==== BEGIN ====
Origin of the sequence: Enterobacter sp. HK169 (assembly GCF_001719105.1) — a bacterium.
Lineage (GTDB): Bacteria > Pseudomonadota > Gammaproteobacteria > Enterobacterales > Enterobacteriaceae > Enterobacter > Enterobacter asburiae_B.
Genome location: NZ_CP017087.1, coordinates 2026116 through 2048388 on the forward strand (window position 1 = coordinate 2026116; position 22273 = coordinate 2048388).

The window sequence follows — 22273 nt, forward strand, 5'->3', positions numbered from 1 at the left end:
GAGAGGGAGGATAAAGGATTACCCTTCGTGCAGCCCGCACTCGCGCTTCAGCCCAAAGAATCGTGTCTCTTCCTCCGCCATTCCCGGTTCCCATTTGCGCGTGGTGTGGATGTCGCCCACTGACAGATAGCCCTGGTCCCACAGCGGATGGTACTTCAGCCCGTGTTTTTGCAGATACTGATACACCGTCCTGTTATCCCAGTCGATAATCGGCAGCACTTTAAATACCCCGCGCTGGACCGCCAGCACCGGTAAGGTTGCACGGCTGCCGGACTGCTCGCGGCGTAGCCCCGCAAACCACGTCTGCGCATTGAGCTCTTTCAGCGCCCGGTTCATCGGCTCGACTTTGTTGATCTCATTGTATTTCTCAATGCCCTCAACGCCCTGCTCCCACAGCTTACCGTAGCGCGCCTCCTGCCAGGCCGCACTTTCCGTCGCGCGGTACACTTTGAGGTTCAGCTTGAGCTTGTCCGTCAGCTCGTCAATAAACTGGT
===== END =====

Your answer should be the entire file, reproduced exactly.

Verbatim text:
Origin of the sequence: Enterobacter sp. HK169 (assembly GCF_001719105.1) — a bacterium.
Lineage (GTDB): Bacteria > Pseudomonadota > Gammaproteobacteria > Enterobacterales > Enterobacteriaceae > Enterobacter > Enterobacter asburiae_B.
Genome location: NZ_CP017087.1, coordinates 2026116 through 2048388 on the forward strand (window position 1 = coordinate 2026116; position 22273 = coordinate 2048388).

The window sequence follows — 22273 nt, forward strand, 5'->3', positions numbered from 1 at the left end:
GAGAGGGAGGATAAAGGATTACCCTTCGTGCAGCCCGCACTCGCGCTTCAGCCCAAAGAATCGTGTCTCTTCCTCCGCCATTCCCGGTTCCCATTTGCGCGTGGTGTGGATGTCGCCCACTGACAGATAGCCCTGGTCCCACAGCGGATGGTACTTCAGCCCGTGTTTTTGCAGATACTGATACACCGTCCTGTTATCCCAGTCGATAATCGGCAGCACTTTAAATACCCCGCGCTGGACCGCCAGCACCGGTAAGGTTGCACGGCTGCCGGACTGCTCGCGGCGTAGCCCCGCAAACCACGTCTGCGCATTGAGCTCTTTCAGCGCCCGGTTCATCGGCTCGACTTTGTTGATCTCATTGTATTTCTCAATGCCCTCAACGCCCTGCTCCCACAGCTTACCGTAGCGCGCCTCCTGCCAGGCCGCACTTTCCGTCGCGCGGTACACTTTGAGGTTCAGCTTGAGCTTGTCCGTCAGCTCGTCAATAAACTGGT